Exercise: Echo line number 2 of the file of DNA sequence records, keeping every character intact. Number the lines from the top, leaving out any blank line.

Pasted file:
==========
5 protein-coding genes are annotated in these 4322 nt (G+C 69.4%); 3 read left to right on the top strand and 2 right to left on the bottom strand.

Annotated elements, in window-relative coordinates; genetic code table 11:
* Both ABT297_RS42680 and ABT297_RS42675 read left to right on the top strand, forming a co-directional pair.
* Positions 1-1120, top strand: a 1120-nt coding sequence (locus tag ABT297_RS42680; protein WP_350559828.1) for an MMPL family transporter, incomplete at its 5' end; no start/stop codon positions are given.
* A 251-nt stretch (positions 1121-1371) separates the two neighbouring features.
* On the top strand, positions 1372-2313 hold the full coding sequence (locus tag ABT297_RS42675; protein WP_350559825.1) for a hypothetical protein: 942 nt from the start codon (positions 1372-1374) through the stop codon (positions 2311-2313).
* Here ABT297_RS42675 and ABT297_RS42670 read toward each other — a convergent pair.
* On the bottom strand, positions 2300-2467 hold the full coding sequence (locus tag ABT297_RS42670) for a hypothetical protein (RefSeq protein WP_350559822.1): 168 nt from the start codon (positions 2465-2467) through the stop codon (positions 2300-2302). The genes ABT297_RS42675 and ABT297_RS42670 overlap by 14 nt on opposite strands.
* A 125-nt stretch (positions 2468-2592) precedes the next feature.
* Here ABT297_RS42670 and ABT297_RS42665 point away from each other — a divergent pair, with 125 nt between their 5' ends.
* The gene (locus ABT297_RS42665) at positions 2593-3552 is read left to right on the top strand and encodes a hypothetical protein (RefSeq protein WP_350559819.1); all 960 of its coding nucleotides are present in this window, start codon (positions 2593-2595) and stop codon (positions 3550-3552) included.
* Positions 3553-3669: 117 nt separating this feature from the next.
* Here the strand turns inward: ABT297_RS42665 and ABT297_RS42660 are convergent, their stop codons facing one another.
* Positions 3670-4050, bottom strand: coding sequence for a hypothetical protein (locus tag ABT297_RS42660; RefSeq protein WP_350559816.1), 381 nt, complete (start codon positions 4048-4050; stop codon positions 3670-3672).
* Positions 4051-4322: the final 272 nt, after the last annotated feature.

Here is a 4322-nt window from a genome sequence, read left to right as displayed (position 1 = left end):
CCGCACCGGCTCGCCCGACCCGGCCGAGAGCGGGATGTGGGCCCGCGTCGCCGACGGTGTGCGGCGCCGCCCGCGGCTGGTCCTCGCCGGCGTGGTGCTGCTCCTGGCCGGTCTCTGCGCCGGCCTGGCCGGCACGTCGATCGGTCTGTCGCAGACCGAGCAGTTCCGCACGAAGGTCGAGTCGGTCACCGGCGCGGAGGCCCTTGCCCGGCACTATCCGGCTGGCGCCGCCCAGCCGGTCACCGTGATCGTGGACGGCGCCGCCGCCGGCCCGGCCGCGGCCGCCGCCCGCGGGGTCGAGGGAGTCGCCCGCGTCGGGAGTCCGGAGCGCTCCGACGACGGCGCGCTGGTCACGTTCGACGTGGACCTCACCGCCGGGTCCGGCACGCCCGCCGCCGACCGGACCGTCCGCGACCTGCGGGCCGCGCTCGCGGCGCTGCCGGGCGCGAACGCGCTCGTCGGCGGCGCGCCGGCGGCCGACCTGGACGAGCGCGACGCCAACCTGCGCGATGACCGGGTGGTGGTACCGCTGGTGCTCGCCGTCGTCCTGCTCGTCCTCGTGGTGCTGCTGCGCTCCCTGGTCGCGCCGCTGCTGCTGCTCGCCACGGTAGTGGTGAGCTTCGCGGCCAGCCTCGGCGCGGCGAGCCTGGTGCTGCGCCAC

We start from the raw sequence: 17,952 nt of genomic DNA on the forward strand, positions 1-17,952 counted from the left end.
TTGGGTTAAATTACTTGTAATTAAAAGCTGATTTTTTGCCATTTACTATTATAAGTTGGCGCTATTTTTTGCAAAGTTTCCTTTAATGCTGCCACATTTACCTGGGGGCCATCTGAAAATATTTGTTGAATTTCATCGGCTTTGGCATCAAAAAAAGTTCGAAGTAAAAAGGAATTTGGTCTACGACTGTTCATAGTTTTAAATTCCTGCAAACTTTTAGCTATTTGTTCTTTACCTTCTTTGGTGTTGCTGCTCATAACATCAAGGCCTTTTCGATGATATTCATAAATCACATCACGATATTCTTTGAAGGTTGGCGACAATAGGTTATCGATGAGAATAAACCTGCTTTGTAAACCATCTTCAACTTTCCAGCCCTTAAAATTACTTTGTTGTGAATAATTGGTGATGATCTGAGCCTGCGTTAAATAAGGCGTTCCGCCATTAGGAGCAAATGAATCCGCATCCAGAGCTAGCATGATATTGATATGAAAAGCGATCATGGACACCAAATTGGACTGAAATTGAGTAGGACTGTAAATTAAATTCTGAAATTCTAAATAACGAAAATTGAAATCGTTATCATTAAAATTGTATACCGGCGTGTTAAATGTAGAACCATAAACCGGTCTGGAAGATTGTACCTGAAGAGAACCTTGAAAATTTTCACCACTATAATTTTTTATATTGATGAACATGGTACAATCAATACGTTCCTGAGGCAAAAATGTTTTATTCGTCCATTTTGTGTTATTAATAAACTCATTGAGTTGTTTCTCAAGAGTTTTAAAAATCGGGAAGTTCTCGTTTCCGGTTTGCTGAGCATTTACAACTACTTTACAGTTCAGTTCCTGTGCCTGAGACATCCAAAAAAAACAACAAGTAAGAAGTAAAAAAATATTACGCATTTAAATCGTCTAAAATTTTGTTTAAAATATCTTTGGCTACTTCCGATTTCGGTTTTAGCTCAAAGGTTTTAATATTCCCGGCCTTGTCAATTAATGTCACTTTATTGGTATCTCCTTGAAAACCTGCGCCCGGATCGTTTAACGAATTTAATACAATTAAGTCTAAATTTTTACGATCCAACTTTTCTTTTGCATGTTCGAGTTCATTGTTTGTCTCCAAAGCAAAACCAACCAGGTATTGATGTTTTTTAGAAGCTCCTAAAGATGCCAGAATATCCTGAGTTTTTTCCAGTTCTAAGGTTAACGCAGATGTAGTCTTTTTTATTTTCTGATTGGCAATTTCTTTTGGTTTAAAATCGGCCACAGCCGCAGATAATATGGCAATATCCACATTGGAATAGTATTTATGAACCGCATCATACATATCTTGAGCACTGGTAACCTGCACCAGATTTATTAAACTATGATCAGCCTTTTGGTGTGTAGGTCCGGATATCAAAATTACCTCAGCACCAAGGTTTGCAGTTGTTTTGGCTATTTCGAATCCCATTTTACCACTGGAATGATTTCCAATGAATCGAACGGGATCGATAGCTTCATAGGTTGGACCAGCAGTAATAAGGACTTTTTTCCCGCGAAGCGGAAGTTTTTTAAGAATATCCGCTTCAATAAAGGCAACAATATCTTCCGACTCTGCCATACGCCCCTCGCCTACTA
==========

Annotated elements, in window-relative coordinates; genetic code table 11: